Last Friday we told you about how you shouldn’t miss The Clock, which was showing in the Lincoln Center. Today, the Angel Orensanz Foundation blog will enter in detail about the creator of the masterpiece everybody can’t stop talking about.
You must’ve heard his name already, right? Christian Marclay is no stranger to the art and music world. In fact, he has been appointed by the Time Magazine as one of the 100 most influential people of 2012. The reason? The film we told you about. The Clock, his most recent piece, is a mesmerizing and hypnotic experience that everyone loves and critics can’t help but praise. This piece is a 24-hour journey thourgh time in cinema and TV. Marclay joined together clips from these two medias that show time (think clocks, time conversations, minutes ticking) to create a whole day, counting minutes, counting hours. On the screening last weekend in Lincoln Center, people could compare their watches and the screen and see the same time marked. Now, how many times do you have that experience in life?
But, the Swiss-American artist has much more to show. Born in 1955, in San Rafael, California, he was raised in Geneva, but came back to the States to study on the Massachusetts College of Art, in Boston. There, he became acquitted with the underground scene and punk music. The groundbreaking bands he saw made him ask himself: “Why wasn’t music considered art?”
Drawn by the energy of punk music, he began performing. He didn’t have an instrument, so he sang in his duo with Kurt Henry. They didn’t have a drummer, so rhythms of a skiping LP record as a percussion instrument. They also used film loops from cartoons and sex films as audio-visual rhythm tracks. It wasn’t just music, it was performance art.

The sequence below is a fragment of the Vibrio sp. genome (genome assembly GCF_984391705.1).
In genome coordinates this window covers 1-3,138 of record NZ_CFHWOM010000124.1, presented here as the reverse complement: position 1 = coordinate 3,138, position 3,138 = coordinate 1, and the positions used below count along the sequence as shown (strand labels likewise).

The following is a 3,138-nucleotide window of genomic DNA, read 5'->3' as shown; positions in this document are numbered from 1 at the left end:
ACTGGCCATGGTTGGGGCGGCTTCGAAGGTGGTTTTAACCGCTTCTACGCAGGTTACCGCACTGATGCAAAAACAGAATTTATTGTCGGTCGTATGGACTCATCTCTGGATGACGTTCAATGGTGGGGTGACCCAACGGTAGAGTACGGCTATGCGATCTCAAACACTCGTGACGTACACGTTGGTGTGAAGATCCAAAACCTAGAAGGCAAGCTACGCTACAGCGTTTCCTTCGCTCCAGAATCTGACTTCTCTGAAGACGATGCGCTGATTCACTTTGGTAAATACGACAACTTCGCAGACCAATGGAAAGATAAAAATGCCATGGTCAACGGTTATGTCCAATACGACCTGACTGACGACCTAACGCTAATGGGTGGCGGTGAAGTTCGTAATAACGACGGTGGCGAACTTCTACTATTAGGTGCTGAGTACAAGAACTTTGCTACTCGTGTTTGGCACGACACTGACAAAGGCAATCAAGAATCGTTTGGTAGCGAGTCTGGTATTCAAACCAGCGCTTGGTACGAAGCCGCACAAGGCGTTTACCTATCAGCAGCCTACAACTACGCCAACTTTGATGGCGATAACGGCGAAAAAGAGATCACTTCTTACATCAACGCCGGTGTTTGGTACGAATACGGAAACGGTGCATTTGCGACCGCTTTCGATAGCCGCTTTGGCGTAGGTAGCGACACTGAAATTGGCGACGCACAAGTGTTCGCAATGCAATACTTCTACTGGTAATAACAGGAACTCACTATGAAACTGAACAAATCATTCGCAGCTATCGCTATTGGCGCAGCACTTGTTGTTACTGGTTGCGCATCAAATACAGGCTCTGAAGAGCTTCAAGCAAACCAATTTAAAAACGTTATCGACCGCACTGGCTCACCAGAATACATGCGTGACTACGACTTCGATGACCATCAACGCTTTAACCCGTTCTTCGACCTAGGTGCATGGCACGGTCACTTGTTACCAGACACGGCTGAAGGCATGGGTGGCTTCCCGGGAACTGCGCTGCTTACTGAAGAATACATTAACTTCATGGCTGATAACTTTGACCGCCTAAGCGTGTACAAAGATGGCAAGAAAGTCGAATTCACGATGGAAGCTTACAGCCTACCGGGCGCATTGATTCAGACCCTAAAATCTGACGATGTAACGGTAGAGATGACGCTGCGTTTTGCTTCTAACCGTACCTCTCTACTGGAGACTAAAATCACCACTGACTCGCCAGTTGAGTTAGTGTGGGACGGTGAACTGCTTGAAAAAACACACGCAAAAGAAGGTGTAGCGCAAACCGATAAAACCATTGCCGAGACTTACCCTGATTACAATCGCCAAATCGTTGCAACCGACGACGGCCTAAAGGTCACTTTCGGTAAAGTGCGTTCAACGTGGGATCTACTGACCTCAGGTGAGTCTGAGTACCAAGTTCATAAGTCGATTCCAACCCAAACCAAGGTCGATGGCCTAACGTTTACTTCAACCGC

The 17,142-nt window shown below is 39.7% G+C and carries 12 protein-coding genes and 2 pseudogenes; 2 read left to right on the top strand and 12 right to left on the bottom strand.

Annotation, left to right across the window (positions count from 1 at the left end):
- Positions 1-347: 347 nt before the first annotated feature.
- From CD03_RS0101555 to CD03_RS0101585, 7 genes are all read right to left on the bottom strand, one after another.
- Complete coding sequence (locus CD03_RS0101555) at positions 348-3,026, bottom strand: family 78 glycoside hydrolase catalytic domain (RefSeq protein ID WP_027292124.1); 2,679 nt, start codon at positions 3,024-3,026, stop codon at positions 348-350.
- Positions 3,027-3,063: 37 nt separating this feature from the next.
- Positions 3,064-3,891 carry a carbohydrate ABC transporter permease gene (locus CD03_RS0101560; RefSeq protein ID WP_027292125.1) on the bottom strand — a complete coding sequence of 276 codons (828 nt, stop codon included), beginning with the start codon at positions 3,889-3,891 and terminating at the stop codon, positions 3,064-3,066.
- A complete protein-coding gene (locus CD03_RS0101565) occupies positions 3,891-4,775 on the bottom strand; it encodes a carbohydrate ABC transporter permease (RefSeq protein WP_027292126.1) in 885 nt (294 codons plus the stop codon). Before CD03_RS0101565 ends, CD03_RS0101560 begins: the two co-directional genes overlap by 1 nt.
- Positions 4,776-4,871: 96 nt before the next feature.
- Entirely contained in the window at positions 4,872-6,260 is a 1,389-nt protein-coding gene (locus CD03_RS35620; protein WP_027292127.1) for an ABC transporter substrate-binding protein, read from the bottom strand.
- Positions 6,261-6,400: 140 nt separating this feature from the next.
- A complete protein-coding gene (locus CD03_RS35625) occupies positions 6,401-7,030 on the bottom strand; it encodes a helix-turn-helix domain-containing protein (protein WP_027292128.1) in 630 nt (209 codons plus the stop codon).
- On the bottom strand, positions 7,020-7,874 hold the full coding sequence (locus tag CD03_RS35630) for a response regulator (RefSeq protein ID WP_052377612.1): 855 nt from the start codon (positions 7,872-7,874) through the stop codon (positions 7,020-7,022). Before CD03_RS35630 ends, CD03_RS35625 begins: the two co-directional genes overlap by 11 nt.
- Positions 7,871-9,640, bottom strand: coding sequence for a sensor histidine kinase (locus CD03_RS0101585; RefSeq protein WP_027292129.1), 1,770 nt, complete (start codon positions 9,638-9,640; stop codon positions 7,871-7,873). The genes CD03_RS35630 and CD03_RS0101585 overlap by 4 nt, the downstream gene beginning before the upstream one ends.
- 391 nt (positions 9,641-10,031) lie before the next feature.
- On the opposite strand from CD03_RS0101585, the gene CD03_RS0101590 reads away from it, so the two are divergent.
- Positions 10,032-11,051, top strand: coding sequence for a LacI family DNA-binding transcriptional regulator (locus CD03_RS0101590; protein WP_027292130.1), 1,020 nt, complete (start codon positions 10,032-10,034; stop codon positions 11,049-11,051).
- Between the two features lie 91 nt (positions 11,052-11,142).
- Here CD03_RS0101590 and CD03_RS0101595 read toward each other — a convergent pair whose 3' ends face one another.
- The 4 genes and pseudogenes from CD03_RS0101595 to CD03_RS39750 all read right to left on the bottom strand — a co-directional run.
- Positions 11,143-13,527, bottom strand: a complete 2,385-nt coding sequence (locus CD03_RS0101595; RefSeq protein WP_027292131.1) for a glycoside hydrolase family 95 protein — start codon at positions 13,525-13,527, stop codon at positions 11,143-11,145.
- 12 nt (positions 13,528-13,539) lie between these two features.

Marclay filled up a gap, the one between art and music. And that is what is known for, transforming sound into visual and physical forms performance, collage, sculpture, large-scale installations, photography, and video. Always exploring the question that started it all: Why is music not art? By exploring the space between what we see and hear, the swiss-american artist created a remarkable body of work (The Clock was the icing on the already delicious cake), that involves distorted musical instruments, collages and much more.
“While many intellectuals have made wild pronouncements about Marclay and his art – and it is art, make no mistake – writing all sorts of blather about how he strips the adult century bare by his cutting up of vinyl records and pasting them together with parts from other vinyl records, they never seem to mention that these sound collages of his are charming, very human, and quite often intentionally hilarious.” – Thom Jurek, staff writer of All Music-Guide